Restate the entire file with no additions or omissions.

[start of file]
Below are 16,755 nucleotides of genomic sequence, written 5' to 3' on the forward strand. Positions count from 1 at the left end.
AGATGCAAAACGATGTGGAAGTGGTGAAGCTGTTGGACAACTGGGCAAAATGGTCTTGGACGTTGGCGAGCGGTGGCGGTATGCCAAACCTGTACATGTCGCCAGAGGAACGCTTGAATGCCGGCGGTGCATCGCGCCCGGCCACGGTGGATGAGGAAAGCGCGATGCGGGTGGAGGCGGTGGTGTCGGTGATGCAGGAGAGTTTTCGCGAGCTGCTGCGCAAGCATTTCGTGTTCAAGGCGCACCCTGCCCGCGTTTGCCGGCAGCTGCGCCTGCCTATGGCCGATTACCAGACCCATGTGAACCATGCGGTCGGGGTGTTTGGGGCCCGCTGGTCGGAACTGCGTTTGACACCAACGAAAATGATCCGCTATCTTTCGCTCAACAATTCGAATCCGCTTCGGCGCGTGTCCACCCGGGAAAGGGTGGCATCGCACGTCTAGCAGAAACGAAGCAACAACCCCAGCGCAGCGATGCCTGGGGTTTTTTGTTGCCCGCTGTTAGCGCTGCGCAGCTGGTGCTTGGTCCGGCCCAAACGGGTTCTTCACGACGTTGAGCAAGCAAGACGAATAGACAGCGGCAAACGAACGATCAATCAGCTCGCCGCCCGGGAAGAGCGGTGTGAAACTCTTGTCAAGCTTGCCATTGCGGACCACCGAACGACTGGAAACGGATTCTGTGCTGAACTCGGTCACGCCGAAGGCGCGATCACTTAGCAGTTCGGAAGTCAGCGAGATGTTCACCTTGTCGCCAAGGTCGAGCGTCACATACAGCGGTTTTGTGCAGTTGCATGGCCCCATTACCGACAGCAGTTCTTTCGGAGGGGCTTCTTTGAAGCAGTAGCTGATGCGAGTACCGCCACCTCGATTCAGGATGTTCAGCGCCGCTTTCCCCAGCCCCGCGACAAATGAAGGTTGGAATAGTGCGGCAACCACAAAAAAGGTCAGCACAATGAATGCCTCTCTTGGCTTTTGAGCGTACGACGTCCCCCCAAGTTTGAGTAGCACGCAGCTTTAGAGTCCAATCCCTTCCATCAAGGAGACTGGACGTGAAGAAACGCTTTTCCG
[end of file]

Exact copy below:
Below are 16,755 nucleotides of genomic sequence, written 5' to 3' on the forward strand. Positions count from 1 at the left end.
AGATGCAAAACGATGTGGAAGTGGTGAAGCTGTTGGACAACTGGGCAAAATGGTCTTGGACGTTGGCGAGCGGTGGCGGTATGCCAAACCTGTACATGTCGCCAGAGGAACGCTTGAATGCCGGCGGTGCATCGCGCCCGGCCACGGTGGATGAGGAAAGCGCGATGCGGGTGGAGGCGGTGGTGTCGGTGATGCAGGAGAGTTTTCGCGAGCTGCTGCGCAAGCATTTCGTGTTCAAGGCGCACCCTGCCCGCGTTTGCCGGCAGCTGCGCCTGCCTATGGCCGATTACCAGACCCATGTGAACCATGCGGTCGGGGTGTTTGGGGCCCGCTGGTCGGAACTGCGTTTGACACCAACGAAAATGATCCGCTATCTTTCGCTCAACAATTCGAATCCGCTTCGGCGCGTGTCCACCCGGGAAAGGGTGGCATCGCACGTCTAGCAGAAACGAAGCAACAACCCCAGCGCAGCGATGCCTGGGGTTTTTTGTTGCCCGCTGTTAGCGCTGCGCAGCTGGTGCTTGGTCCGGCCCAAACGGGTTCTTCACGACGTTGAGCAAGCAAGACGAATAGACAGCGGCAAACGAACGATCAATCAGCTCGCCGCCCGGGAAGAGCGGTGTGAAACTCTTGTCAAGCTTGCCATTGCGGACCACCGAACGACTGGAAACGGATTCTGTGCTGAACTCGGTCACGCCGAAGGCGCGATCACTTAGCAGTTCGGAAGTCAGCGAGATGTTCACCTTGTCGCCAAGGTCGAGCGTCACATACAGCGGTTTTGTGCAGTTGCATGGCCCCATTACCGACAGCAGTTCTTTCGGAGGGGCTTCTTTGAAGCAGTAGCTGATGCGAGTACCGCCACCTCGATTCAGGATGTTCAGCGCCGCTTTCCCCAGCCCCGCGACAAATGAAGGTTGGAATAGTGCGGCAACCACAAAAAAGGTCAGCACAATGAATGCCTCTCTTGGCTTTTGAGCGTACGACGTCCCCCCAAGTTTGAGTAGCACGCAGCTTTAGAGTCCAATCCCTTCCATCAAGGAGACTGGACGTGAAGAAACGCTTTTCCG